Now to the Prince I spoke of; this poore Prince intreated for life at the place of Execution. [ 40] The Bustangi Bassi told him, that if hee would become Turke, hee should see what hee would doe for him. Whereupon hee turned, and vttered to such effect the words h being content rather then dye, to bee Turke; which they call Mussulman. Which done, this cruell Dog told him, that hee was glad hee would dye in the right Beliefe, and therefore, whereas hee should haue beene Gaunched, now he shall bee but Hanged by the necke. Whereat the poore soule present∣ly repented, and cryed often and aloud vpon CHRIST, and bad all witnesse that hee dyed a Christian.

Here I leaue them to their cruelty. Now, the fourteenth of May, 1601. I departed from Si∣don, in the ship Mermaid, with my Voyage to Damascus, and the holy Land, and so ouer the highest Mount of Libanus to Tripoly; being iust three moneths. I leaue to bee seene in that [ 50] my discourse: At Tripoly for passage I remayned vntill the sixteenth of Februarie; in which time our people of the Troian passed some trouble in that bad gouerned place. Our men of the ship Troian, were most of them imprisoned in Tripoly Iayle the Castle; and fiue were in great hazard to haue beene executed: for the Emiers people accused them to haue robbed a Caramisall of the Emers, of Sope and other merchandise: but as God would haue it, the Cadie of Tripoly being a Green-head, that is one (a holy man) of the Parentage of Mahomet their Prophet: who came Passenger with me to Sidon (in the Mermaid) from Constantinople, he and his hauing beene well entreated in that Voyage, together with my very often and earnest solicitation, did to his vtmost power fauour our people so effectually, that euery one of them were freed, without fur∣ther [ 60] harme, from those false accusing Moores.

The tenth day, the ship Trogian was cast away vpon the Rockes in the Road of Tripoly by boysterous billowes, that broke her anchors, and should her on the shoare. The sixteenth I departed in the Edward Bonauenture, came to Scandaron the nineteenth; from thence the four∣teenth Page  1624 of May, 1602. to Limiso in Ciprus, the seuen and twentieth; the one and thirtieth wee parlied with two great Ships Spaniards, and two Frigots; they durst not fight, but said they were of Malta. The seuenth of Iune, we espied seuen Gallies, which we imagined to be Spa∣niards bound for Scandaron: now, we were as high as the seuen Capes the eighth, and met there∣abouts the Samuel. The tenth, wee passed by Rhodes: Scarpanto, the eleuenth: Candia, the twelfth: Cape Sapientia in the Moria, the fiue and twentieth: Stranalia an Iland, the sixth of Iuly: at Zant the eighth wee arriued: from thence the fifth of August in the Cherubin, to Corfu the fourteenth: from thence the sixe and twentieth in Istria: the one and thirtieth Ottrenta: the seuenth of September, Rouina, Pirensa, Citta noua, an old walled Towne at the end of the Gulfe: the eighth of September in Venice. [ 10]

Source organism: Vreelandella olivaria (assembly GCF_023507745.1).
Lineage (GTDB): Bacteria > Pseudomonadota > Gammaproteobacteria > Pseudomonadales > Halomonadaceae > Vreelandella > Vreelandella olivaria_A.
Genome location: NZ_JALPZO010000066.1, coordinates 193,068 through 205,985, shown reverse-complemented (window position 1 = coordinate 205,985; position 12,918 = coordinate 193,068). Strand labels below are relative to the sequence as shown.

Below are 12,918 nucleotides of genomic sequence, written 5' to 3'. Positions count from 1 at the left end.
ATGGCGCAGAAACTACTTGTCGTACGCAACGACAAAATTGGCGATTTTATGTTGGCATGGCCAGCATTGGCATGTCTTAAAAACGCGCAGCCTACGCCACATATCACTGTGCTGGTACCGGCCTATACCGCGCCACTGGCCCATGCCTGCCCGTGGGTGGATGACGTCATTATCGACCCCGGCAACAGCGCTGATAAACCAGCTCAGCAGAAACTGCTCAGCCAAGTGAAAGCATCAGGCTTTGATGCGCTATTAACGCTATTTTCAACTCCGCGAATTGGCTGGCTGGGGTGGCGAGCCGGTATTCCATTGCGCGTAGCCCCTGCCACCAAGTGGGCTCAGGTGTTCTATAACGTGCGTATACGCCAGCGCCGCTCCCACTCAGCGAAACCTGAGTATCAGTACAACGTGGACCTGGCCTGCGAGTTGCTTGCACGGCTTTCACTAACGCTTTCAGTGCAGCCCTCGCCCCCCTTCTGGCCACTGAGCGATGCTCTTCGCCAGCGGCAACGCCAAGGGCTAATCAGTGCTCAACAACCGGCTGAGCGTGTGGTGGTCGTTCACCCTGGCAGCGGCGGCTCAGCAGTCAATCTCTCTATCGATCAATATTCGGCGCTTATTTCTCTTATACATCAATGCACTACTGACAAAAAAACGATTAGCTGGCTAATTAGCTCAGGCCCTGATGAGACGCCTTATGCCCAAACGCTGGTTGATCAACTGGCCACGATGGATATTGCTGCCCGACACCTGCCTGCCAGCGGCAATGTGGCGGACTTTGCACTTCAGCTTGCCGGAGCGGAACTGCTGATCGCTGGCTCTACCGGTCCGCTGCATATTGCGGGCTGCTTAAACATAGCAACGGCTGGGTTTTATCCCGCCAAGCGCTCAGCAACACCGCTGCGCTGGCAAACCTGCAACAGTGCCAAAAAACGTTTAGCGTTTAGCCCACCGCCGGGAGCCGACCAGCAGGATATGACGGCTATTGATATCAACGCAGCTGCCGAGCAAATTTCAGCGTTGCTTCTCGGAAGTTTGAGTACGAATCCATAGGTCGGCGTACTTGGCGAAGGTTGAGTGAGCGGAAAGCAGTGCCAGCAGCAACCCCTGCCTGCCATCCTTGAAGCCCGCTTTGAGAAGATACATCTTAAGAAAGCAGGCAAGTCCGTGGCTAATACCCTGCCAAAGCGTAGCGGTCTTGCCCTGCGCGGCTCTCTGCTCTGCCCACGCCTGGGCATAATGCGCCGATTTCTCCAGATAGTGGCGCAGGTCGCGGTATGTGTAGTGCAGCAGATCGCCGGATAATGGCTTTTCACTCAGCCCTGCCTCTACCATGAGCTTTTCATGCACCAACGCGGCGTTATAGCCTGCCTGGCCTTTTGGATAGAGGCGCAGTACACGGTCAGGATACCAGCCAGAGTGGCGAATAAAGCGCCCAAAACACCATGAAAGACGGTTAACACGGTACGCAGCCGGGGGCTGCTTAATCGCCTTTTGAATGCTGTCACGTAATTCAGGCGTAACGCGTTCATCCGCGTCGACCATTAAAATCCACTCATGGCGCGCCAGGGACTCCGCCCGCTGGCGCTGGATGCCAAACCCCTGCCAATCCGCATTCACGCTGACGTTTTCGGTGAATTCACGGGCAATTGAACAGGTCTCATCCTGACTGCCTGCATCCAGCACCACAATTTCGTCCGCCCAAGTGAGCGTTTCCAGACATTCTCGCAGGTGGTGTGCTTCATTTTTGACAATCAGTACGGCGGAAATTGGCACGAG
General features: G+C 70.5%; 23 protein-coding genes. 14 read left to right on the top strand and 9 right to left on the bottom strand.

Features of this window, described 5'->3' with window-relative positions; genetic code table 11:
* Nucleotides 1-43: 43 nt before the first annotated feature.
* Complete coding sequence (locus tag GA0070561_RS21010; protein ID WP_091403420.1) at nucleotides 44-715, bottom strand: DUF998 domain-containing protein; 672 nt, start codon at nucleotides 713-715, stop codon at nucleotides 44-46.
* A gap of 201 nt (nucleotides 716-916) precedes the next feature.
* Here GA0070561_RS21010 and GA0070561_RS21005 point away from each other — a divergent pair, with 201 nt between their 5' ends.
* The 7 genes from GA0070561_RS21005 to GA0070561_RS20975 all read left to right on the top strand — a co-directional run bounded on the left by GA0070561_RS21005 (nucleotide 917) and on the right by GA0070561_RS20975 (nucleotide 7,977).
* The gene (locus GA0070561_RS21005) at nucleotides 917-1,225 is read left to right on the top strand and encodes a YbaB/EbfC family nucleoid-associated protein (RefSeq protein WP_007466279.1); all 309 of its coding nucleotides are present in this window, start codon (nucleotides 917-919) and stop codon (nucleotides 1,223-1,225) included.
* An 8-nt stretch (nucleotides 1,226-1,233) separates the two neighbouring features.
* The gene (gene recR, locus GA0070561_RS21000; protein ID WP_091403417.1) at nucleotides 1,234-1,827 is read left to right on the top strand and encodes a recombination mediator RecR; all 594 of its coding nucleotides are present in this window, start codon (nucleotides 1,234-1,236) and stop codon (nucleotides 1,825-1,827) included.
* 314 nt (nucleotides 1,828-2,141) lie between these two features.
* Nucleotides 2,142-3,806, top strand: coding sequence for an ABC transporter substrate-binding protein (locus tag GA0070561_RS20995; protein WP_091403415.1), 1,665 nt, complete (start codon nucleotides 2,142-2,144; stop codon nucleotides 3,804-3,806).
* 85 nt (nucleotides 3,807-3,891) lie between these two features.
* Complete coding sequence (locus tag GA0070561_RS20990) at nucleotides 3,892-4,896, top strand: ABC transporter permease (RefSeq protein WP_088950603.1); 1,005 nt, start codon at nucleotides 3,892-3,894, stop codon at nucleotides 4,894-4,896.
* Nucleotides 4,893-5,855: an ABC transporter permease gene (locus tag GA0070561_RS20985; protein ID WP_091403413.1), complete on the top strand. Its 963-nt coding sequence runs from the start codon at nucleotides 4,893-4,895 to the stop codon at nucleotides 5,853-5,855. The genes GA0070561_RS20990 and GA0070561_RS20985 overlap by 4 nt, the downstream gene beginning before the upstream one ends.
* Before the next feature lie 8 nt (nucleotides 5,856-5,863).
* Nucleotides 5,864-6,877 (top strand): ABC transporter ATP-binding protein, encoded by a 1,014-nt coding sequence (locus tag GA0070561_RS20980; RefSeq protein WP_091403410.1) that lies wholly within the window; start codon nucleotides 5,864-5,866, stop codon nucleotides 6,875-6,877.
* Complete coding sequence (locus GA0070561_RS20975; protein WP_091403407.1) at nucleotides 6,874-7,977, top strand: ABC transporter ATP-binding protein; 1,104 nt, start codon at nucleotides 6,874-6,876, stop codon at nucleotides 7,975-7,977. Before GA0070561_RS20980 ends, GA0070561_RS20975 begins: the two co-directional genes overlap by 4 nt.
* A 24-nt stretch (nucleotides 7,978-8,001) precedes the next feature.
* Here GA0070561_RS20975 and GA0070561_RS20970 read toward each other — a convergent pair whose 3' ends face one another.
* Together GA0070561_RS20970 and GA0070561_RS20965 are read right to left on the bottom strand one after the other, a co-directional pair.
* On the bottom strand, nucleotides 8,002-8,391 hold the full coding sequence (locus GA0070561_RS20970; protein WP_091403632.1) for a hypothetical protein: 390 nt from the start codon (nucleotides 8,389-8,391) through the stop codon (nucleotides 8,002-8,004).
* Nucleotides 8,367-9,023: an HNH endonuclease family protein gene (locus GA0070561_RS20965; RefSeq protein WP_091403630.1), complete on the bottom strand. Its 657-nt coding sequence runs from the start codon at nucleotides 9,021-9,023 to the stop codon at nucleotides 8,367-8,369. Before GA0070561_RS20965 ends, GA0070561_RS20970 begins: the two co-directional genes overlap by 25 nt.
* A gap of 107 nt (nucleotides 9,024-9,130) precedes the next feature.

The fifteenth, I departed to Castle Franco, Carpanet, Grenio, Burgo, Riuer Trent, Neus, Ni∣marke, passed Ladise the Riuer, Bulsao, Clusa, Sterching, Matara, Churla, Riuer Tine, Mitebant, Ambergam, Sandar, Stadell, Riuer Ligh, Osburgh, alias Augusta, Susmerhausen, Leibham, Olme, Getsingen, Blochenu, Stuchert, Diefen brunt, Almatingen, Ratstat, Litstinhal, Strsburge, Galsen∣burch, Causman, Blanhenburch, Luncuil, Portadi, Saint Nicolo-Nantes, Tull, Saint Tobin, Barlo∣ducke, Tanbuer, Russemason, Salon, Fonte, Essael, M••il, Butchier, Fuerti, Sant Giouan, Marne, Meaw, Paris. Dico Paris the nineteenth of October. From Paris to Saint Denis, to Puntys, the Riuer Alnais. The twentieth, to Maine, Equie. The one and twentieth, to Roan, to Deepe, the two and twentieth. The three and twentieth, from thence in the Vantgard of the Queenes. The foure and twentieth, to Douer; from thence at eleuen a clocke in the night. In London the [ 20] fiue and twentieth being Monday, at foure a clocke in the after-noone. For all which the Al∣mightie God bee magnified.